Sundials and obelisks
Ancient Egyptian obelisks, built around 3500 BC, are also among the oldest ghost clocks. The oldest known sundial comes from Egypt. It dates from around 1500 BC.
The first mention of candle clocks comes from a Chinese poem written in 520 AD. According to this poem, the graduated candle, whose burning rate was measured, was a means of determining the time of night. Similar candles were used in Japan until the early 10th century.
Hourglasses were the first reliable, reusable, reasonably accurate and easily manufactured time measuring devices. From the 15th century onwards, hourglasses were mainly used to tell time at sea. An hourglass consists of two glass spheres connected vertically by a narrow neck that allows a controlled flow of material, usually sand, from the upper sphere to the lower. Hourglasses are still used today. They were also introduced for use in churches, industry and the kitchen.
Candle clocks were another timekeeping device used in the ancient world, from China to England to Mesopotamia. Chronometers were developed in places like India and Tibet and the hourglass (which was widely used throughout Europe) came a little later.
Greek water clocks
An early prototype of an alarm clock was invented by the Greeks around 250 BC. The Greeks built a water clock, called a clepsydra, where rising water told the time and eventually struck a mechanical bird that set off an alarm whistle. The water filled a tank with an hour scale inside and flowed out through a hole in the base of the container. Clepsydras were more useful than sundials – they could be used indoors, at night and even under cloudy skies – but they were not as accurate. Greek water clocks became more accurate around 325 BC and were fitted with a dial with an hour hand, which made reading the clock more accurate and practical.
Monastery clocks and clock towers
The life of the Church, and in particular the monks who called others to prayer, made chronometers a necessity in daily life. The first clockmakers in medieval Europe were Christian monks. The first recorded clock was built by the future Pope Sylvester II around 996. Much more sophisticated clocks and church towers were built by monks later. Peter Lightfoot, a 14th century Glastonbury monk, built one of the earliest surviving clocks, which is still in use at the Science Museum in London.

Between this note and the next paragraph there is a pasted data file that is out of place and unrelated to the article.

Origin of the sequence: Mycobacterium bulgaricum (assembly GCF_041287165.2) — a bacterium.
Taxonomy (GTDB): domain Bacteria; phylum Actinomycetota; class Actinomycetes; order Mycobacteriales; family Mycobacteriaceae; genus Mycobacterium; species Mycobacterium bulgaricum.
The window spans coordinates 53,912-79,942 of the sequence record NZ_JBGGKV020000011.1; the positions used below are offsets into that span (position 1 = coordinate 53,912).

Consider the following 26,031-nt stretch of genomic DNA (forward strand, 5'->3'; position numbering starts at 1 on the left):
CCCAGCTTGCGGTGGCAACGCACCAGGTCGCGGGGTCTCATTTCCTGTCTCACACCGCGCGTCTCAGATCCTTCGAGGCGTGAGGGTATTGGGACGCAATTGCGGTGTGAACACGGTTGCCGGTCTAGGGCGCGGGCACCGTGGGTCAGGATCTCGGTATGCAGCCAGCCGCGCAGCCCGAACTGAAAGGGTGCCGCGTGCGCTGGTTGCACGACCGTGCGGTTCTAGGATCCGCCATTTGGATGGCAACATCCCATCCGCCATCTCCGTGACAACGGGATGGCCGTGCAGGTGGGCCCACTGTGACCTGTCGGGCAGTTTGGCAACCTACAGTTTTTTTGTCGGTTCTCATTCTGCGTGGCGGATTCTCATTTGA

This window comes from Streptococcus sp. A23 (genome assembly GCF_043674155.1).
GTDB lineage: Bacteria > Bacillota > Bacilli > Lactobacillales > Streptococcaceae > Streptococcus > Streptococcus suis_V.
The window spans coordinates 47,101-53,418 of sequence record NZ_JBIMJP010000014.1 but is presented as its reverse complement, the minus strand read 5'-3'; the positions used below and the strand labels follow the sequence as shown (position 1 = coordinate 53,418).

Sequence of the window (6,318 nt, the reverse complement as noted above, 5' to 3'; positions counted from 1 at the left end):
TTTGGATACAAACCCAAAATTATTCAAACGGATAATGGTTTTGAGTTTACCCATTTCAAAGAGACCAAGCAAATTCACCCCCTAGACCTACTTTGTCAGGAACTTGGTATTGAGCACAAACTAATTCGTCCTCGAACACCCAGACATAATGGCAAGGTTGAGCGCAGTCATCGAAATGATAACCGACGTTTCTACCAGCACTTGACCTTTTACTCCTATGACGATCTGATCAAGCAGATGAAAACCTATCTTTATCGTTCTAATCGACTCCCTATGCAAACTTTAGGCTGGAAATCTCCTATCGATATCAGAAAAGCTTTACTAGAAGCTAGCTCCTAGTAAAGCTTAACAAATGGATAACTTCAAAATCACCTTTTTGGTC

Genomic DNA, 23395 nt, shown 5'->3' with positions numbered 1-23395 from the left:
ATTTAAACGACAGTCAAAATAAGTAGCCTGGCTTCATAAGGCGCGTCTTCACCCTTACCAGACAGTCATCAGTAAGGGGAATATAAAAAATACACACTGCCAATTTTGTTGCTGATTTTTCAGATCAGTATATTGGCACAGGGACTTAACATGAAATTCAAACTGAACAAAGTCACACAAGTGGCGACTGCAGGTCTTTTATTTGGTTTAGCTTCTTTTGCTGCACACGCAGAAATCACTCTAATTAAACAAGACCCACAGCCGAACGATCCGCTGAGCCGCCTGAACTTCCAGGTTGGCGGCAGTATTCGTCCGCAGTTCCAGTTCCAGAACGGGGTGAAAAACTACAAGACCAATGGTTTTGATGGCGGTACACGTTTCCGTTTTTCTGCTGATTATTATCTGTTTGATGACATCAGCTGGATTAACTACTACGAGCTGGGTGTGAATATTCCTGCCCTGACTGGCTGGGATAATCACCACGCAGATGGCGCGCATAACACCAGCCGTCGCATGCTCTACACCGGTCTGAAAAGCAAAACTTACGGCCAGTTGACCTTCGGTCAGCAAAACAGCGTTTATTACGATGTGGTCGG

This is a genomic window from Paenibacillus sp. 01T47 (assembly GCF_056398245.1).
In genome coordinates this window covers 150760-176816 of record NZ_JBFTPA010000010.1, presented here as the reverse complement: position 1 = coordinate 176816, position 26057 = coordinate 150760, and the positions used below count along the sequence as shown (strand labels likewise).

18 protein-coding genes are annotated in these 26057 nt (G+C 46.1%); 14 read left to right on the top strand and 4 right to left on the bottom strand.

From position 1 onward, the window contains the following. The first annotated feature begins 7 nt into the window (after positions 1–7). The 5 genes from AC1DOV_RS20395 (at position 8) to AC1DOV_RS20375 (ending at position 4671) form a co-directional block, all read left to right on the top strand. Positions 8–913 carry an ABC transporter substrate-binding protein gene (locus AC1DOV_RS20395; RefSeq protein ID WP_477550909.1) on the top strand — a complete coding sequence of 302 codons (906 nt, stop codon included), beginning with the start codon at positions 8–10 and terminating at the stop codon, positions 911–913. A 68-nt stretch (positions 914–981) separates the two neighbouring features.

A mechanical clock is a time-measuring instrument that tells the time by an originally entirely mechanical action. It is based on the combination of three functions: a driving weight for the rotary movement, a regulator such as a balance wheel and a display (a graduated scale and hands). The mechanical clock is the successor to the various horologia. The Romans, and before them the Egyptians and Greeks, had already developed time-measuring instruments that demonstrated great astronomical knowledge. The invention of the mechanical clock can be placed around the 1300s and appeared in Western Europe at the end of the 13th century. Originally, it was a weight motor and foliot. A foliot is a vertical pendulum that controls the energy supplied to a wheel by a weight. The motion is then transmitted to gears that drive the movement of the hands. A weight suspended from a rope provides energy to the machine, while a system of rods and foliots periodically interrupts the fall of the weight. By placing the weights at each end of the foliot, the rhythm of the back and forth movements can be adjusted. The low precision of this mechanism, from 1 to 2 hours of deviation per 24 hours, renders the minute hand useless, and it will undergo a long evolution and an important diversification over the centuries.
In 806, Charlemagne was presented with a prestigious horologium by an ambassador of the Abbasid Caliph of Baghdad, Haroun ar-Rachid; this clock, whose automata are often described in detail, is sometimes considered a mechanical clock.
Located in the northern part of the Champ-de-Mars (Rome), halfway between the Mausoleum of Augustus and the Pantheon of Agrippa, this monument, inaugurated in 10 BC, was unique in its size in antiquity. It was a gigantic sundial, occupying a large square of 150 by 70 metres, paved with marble and bearing astronomical graduations and bronze inscriptions, some of which have been found.